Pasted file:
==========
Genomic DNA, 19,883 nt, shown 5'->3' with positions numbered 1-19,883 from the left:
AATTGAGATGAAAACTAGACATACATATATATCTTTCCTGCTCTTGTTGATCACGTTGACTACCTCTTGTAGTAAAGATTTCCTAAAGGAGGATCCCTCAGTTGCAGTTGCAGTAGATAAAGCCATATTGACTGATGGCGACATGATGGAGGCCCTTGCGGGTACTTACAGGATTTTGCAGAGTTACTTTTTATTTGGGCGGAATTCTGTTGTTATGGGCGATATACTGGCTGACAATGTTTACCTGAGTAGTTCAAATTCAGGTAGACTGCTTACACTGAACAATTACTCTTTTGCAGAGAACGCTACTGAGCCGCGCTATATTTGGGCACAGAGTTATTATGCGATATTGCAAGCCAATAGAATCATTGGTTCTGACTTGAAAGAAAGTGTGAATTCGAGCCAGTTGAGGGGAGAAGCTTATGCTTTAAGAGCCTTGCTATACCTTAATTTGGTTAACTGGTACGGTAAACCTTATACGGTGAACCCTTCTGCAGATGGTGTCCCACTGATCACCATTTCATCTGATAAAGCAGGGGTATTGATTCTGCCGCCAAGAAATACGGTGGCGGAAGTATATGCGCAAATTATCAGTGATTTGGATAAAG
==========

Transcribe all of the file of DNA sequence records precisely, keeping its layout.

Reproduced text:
Genomic DNA, 19,883 nt, shown 5'->3' with positions numbered 1-19,883 from the left:
AATTGAGATGAAAACTAGACATACATATATATCTTTCCTGCTCTTGTTGATCACGTTGACTACCTCTTGTAGTAAAGATTTCCTAAAGGAGGATCCCTCAGTTGCAGTTGCAGTAGATAAAGCCATATTGACTGATGGCGACATGATGGAGGCCCTTGCGGGTACTTACAGGATTTTGCAGAGTTACTTTTTATTTGGGCGGAATTCTGTTGTTATGGGCGATATACTGGCTGACAATGTTTACCTGAGTAGTTCAAATTCAGGTAGACTGCTTACACTGAACAATTACTCTTTTGCAGAGAACGCTACTGAGCCGCGCTATATTTGGGCACAGAGTTATTATGCGATATTGCAAGCCAATAGAATCATTGGTTCTGACTTGAAAGAAAGTGTGAATTCGAGCCAGTTGAGGGGAGAAGCTTATGCTTTAAGAGCCTTGCTATACCTTAATTTGGTTAACTGGTACGGTAAACCTTATACGGTGAACCCTTCTGCAGATGGTGTCCCACTGATCACCATTTCATCTGATAAAGCAGGGGTATTGATTCTGCCGCCAAGAAATACGGTGGCGGAAGTATATGCGCAAATTATCAGTGATTTGGATAAAG